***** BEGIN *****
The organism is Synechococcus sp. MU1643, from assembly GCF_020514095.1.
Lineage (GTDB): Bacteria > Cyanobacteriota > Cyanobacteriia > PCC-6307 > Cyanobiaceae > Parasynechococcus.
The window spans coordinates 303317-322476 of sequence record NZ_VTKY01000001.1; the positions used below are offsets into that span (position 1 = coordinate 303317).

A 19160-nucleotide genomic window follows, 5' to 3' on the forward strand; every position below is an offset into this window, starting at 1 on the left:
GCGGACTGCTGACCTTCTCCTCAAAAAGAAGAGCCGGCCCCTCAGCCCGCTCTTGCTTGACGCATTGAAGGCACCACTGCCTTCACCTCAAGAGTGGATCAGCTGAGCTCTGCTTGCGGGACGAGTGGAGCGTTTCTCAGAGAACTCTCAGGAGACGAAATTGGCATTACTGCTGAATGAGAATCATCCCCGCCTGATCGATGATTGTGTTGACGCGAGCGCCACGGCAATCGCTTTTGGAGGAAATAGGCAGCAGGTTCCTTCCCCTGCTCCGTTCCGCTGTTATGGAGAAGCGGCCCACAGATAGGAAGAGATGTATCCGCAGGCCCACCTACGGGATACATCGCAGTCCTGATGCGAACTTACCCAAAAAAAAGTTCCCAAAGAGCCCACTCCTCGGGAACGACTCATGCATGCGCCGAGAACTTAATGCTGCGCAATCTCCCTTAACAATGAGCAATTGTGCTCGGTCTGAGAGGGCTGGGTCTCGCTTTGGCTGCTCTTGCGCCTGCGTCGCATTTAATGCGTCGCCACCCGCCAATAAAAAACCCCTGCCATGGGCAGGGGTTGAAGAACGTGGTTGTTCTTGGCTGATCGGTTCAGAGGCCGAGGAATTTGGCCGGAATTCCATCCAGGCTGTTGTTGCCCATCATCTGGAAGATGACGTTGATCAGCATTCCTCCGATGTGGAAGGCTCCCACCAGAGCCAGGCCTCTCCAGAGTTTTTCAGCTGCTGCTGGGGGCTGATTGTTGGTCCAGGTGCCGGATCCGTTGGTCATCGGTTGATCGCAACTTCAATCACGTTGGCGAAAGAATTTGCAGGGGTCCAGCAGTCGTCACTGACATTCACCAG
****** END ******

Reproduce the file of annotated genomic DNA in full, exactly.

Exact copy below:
The organism is Synechococcus sp. MU1643, from assembly GCF_020514095.1.
Lineage (GTDB): Bacteria > Cyanobacteriota > Cyanobacteriia > PCC-6307 > Cyanobiaceae > Parasynechococcus.
The window spans coordinates 303317-322476 of sequence record NZ_VTKY01000001.1; the positions used below are offsets into that span (position 1 = coordinate 303317).

A 19160-nucleotide genomic window follows, 5' to 3' on the forward strand; every position below is an offset into this window, starting at 1 on the left:
GCGGACTGCTGACCTTCTCCTCAAAAAGAAGAGCCGGCCCCTCAGCCCGCTCTTGCTTGACGCATTGAAGGCACCACTGCCTTCACCTCAAGAGTGGATCAGCTGAGCTCTGCTTGCGGGACGAGTGGAGCGTTTCTCAGAGAACTCTCAGGAGACGAAATTGGCATTACTGCTGAATGAGAATCATCCCCGCCTGATCGATGATTGTGTTGACGCGAGCGCCACGGCAATCGCTTTTGGAGGAAATAGGCAGCAGGTTCCTTCCCCTGCTCCGTTCCGCTGTTATGGAGAAGCGGCCCACAGATAGGAAGAGATGTATCCGCAGGCCCACCTACGGGATACATCGCAGTCCTGATGCGAACTTACCCAAAAAAAAGTTCCCAAAGAGCCCACTCCTCGGGAACGACTCATGCATGCGCCGAGAACTTAATGCTGCGCAATCTCCCTTAACAATGAGCAATTGTGCTCGGTCTGAGAGGGCTGGGTCTCGCTTTGGCTGCTCTTGCGCCTGCGTCGCATTTAATGCGTCGCCACCCGCCAATAAAAAACCCCTGCCATGGGCAGGGGTTGAAGAACGTGGTTGTTCTTGGCTGATCGGTTCAGAGGCCGAGGAATTTGGCCGGAATTCCATCCAGGCTGTTGTTGCCCATCATCTGGAAGATGACGTTGATCAGCATTCCTCCGATGTGGAAGGCTCCCACCAGAGCCAGGCCTCTCCAGAGTTTTTCAGCTGCTGCTGGGGGCTGATTGTTGGTCCAGGTGCCGGATCCGTTGGTCATCGGTTGATCGCAACTTCAATCACGTTGGCGAAAGAATTTGCAGGGGTCCAGCAGTCGTCACTGACATTCACCAG